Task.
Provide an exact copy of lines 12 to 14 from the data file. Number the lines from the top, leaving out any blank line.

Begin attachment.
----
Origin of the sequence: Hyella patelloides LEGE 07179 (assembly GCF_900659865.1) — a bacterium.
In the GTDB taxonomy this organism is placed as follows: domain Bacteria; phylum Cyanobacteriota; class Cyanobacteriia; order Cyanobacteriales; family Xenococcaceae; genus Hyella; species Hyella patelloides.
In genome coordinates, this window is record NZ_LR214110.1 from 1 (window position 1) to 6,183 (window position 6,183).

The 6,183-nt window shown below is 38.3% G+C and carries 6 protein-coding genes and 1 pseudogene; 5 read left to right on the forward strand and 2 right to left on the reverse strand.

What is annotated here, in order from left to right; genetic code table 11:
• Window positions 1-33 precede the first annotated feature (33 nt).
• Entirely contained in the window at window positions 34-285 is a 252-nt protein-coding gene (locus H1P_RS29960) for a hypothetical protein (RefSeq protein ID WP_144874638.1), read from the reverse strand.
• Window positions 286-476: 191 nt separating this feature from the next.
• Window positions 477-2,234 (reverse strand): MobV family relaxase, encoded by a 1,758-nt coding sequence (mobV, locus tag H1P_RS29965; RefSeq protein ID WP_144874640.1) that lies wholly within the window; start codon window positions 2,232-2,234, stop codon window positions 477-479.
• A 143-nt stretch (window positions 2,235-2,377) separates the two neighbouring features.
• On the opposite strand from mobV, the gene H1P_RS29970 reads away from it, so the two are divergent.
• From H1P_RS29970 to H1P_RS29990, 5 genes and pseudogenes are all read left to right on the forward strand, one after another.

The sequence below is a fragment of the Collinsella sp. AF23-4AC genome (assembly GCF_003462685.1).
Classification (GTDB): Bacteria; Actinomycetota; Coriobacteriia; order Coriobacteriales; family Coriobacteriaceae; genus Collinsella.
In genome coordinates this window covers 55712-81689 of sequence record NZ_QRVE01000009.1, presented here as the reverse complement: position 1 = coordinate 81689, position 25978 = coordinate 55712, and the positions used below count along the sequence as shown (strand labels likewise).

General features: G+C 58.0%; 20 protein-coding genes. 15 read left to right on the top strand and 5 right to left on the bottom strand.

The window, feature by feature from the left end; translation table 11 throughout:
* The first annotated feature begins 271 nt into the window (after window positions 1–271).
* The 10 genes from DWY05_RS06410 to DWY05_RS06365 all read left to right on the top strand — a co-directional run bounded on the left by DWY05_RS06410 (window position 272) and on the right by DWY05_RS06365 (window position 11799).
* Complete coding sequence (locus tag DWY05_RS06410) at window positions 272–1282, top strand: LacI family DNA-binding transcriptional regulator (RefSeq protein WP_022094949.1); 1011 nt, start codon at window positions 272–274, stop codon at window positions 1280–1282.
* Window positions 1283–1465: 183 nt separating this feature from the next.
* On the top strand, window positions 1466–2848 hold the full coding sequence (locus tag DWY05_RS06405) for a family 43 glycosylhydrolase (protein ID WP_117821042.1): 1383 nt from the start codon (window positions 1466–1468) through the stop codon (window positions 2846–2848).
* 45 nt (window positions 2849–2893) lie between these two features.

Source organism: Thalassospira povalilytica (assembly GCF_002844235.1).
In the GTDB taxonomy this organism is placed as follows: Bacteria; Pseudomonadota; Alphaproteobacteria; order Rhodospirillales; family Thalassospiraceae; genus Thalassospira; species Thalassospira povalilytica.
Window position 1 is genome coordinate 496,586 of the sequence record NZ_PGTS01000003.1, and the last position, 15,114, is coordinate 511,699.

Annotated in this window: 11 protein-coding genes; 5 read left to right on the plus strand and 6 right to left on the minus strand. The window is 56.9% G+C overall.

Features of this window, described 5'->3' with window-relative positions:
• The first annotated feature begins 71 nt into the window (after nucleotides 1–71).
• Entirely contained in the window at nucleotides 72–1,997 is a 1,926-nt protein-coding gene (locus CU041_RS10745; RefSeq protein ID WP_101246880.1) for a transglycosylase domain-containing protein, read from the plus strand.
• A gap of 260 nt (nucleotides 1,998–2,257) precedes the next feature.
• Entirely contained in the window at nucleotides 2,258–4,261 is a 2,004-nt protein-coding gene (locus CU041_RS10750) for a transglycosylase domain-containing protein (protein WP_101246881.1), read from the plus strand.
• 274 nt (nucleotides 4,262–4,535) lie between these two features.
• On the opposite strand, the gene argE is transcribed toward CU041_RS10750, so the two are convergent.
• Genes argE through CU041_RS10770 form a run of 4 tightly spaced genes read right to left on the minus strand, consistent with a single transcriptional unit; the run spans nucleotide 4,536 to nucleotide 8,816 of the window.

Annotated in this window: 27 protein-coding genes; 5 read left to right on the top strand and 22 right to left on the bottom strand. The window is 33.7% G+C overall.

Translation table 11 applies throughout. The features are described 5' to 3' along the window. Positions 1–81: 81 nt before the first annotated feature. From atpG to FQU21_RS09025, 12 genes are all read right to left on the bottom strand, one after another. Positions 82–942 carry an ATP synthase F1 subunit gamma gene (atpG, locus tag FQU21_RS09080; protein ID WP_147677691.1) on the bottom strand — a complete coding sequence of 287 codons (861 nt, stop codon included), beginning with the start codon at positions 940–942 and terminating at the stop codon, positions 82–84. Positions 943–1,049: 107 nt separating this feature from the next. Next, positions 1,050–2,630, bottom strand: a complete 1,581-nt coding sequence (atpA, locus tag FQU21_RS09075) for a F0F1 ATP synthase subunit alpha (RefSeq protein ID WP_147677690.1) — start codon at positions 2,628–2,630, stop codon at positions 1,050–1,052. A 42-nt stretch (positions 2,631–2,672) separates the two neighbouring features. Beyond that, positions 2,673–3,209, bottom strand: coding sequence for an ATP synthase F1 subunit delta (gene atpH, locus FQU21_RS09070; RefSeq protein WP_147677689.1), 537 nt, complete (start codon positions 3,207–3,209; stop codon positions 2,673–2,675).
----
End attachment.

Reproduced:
• From H1P_RS29970 to H1P_RS29990, 5 genes and pseudogenes are all read left to right on the forward strand, one after another.

The sequence below is a fragment of the Collinsella sp. AF23-4AC genome (assembly GCF_003462685.1).
Classification (GTDB): Bacteria; Actinomycetota; Coriobacteriia; order Coriobacteriales; family Coriobacteriaceae; genus Collinsella.